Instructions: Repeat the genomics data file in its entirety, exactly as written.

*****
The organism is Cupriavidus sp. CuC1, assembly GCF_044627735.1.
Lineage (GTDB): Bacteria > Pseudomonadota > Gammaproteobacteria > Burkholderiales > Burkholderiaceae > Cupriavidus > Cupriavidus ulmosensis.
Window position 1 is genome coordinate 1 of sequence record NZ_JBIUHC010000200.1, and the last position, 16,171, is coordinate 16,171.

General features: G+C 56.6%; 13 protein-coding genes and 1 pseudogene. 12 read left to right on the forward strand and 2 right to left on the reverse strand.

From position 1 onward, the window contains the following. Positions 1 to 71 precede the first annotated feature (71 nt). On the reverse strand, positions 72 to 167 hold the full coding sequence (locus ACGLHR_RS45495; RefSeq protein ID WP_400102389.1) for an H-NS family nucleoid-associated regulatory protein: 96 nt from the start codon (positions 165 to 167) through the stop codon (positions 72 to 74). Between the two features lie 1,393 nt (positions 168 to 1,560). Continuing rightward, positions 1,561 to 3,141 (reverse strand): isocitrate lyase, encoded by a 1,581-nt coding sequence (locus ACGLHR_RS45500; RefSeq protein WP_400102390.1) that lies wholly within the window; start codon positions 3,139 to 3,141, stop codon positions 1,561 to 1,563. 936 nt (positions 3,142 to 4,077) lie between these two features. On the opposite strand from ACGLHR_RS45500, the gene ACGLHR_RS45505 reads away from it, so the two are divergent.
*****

The organism is Cupriavidus sp. CuC1, assembly GCF_044627735.1.
Lineage (GTDB): Bacteria > Pseudomonadota > Gammaproteobacteria > Burkholderiales > Burkholderiaceae > Cupriavidus > Cupriavidus ulmosensis.
Window position 1 is genome coordinate 1 of sequence record NZ_JBIUHC010000200.1, and the last position, 16,171, is coordinate 16,171.

General features: G+C 56.6%; 13 protein-coding genes and 1 pseudogene. 12 read left to right on the forward strand and 2 right to left on the reverse strand.

From position 1 onward, the window contains the following. Positions 1 to 71 precede the first annotated feature (71 nt). On the reverse strand, positions 72 to 167 hold the full coding sequence (locus ACGLHR_RS45495; RefSeq protein ID WP_400102389.1) for an H-NS family nucleoid-associated regulatory protein: 96 nt from the start codon (positions 165 to 167) through the stop codon (positions 72 to 74). Between the two features lie 1,393 nt (positions 168 to 1,560). Continuing rightward, positions 1,561 to 3,141 (reverse strand): isocitrate lyase, encoded by a 1,581-nt coding sequence (locus ACGLHR_RS45500; RefSeq protein WP_400102390.1) that lies wholly within the window; start codon positions 3,139 to 3,141, stop codon positions 1,561 to 1,563. 936 nt (positions 3,142 to 4,077) lie between these two features. On the opposite strand from ACGLHR_RS45500, the gene ACGLHR_RS45505 reads away from it, so the two are divergent.